Our hands are often a dead ‘give away’ of our age.
In actuality, they give away how much we have taken care of them over the years, or neglected them in most cases. It is for this reason that no matter how much nipping, tucking, or injecting we do to the skin on our face, our hands will always give away our age.
When we think of daily sun protection, we automatically think of our face. After all, its constantly exposed to sun and the elements. This is definitely true. What we never think of however, is that our hands are just as exposed, and hardly ever protected! The effects of UV rays over time is brutal and super damaging.
Did you know that skin cancer, affecting more than 1 million people each year, is most prevalent on the face, neck, and HANDS!?
Our hands are subject to more rigorous tasks, washing, and stripping, than any other part of our body. This leaves them vulnerable to the elements. They need just as much, if not more, protection and moisture.
Liver spots (Age Spots) is often a term we automatically associate with mature skin. This is because they tend to show up around that very delicate ‘middle age’. In women, they typically show up around the onset of menopause. To be clear, they are NOT a sign of old age! Solar Lentigines or Lentigos (their medical term) are basically time leaving its mark on our sun damaged skin.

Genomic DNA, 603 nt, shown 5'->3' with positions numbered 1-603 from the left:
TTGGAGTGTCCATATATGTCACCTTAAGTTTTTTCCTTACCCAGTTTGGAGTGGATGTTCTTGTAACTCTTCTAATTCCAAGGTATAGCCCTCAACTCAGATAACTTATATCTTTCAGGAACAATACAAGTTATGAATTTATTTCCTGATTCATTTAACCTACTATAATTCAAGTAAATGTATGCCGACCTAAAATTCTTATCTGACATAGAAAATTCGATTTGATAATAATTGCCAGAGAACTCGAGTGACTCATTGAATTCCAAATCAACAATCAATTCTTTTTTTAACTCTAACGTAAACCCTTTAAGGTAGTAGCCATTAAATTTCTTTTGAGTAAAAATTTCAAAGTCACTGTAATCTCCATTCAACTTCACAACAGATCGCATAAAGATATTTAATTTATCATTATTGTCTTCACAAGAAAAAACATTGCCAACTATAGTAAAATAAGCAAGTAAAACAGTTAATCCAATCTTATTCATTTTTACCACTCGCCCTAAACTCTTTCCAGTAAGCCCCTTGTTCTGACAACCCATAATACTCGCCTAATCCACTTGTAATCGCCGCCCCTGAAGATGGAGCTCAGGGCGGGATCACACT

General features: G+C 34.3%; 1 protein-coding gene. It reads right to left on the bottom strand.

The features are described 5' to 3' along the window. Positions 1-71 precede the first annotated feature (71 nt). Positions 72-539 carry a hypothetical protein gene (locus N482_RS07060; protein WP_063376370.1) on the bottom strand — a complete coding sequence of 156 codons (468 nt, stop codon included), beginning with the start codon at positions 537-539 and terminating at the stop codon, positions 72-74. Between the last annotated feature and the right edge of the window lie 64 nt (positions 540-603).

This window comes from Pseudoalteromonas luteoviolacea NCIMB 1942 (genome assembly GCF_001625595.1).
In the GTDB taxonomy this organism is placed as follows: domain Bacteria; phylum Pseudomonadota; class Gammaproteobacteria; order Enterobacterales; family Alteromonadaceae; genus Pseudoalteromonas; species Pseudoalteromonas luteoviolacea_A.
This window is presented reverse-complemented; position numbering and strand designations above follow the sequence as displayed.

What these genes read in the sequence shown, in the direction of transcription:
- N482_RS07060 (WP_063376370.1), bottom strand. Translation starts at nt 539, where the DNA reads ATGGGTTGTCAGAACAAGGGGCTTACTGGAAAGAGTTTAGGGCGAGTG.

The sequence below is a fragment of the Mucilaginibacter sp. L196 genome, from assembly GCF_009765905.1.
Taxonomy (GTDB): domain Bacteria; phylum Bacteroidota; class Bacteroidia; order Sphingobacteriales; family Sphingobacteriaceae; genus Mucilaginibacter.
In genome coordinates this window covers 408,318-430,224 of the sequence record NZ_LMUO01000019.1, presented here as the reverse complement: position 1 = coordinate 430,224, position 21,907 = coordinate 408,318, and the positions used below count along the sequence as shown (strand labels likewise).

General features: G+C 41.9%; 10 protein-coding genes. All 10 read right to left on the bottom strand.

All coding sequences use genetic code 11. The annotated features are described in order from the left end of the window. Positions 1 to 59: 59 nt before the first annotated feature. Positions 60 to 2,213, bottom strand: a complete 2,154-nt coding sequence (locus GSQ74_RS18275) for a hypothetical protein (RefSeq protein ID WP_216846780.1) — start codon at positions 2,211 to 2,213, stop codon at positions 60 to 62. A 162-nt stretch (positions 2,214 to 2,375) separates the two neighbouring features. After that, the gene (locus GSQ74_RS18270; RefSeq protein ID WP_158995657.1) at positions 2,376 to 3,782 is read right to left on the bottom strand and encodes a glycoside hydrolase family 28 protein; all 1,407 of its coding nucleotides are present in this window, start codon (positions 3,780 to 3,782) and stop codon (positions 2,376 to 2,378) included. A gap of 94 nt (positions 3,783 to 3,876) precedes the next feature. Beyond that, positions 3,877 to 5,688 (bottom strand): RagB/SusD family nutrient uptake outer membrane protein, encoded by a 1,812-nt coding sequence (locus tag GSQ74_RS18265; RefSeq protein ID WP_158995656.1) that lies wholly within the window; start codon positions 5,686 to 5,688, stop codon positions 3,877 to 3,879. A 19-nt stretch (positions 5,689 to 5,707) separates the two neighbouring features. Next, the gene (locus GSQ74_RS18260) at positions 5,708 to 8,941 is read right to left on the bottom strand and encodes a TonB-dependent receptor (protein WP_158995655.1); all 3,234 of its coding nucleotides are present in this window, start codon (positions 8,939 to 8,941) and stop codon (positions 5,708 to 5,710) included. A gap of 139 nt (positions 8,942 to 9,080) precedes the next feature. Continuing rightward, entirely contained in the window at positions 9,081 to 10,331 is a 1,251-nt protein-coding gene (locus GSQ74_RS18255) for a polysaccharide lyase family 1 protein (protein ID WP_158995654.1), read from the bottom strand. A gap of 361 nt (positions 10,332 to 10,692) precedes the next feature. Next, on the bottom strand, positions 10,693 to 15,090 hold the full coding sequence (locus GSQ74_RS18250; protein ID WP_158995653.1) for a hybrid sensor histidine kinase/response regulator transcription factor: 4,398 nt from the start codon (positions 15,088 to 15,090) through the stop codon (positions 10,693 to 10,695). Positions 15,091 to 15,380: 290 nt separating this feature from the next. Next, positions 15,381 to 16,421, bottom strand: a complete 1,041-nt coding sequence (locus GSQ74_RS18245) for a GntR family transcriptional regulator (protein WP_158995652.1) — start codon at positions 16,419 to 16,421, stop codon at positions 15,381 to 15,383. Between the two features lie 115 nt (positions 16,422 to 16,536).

Aside from unprotected sun exposure, liver spots are genetically predisposed as well. How early we get them really depends on how much time we have spent in the sun over the course of our lives and whether or not they run in our family.
Liver spots are not cancerous, nor do they lead to cancer. However, they can be accompanied by precancerous, scaly elevations on the skin called Actinic Keratoses. Dark spots, which might be cancerous, may also appear to be lentigines. All spots, freckles, abnormalities, and skin growths should be checked out by a Dermatologist.
Next time you pick up a hand cream or lotion to soften your hands… make sure it has an SPF15 in it… AT LEAST! We cannot avoid having them by the time we are 90 but we definitely don’t need to see them in our 20’s. 😉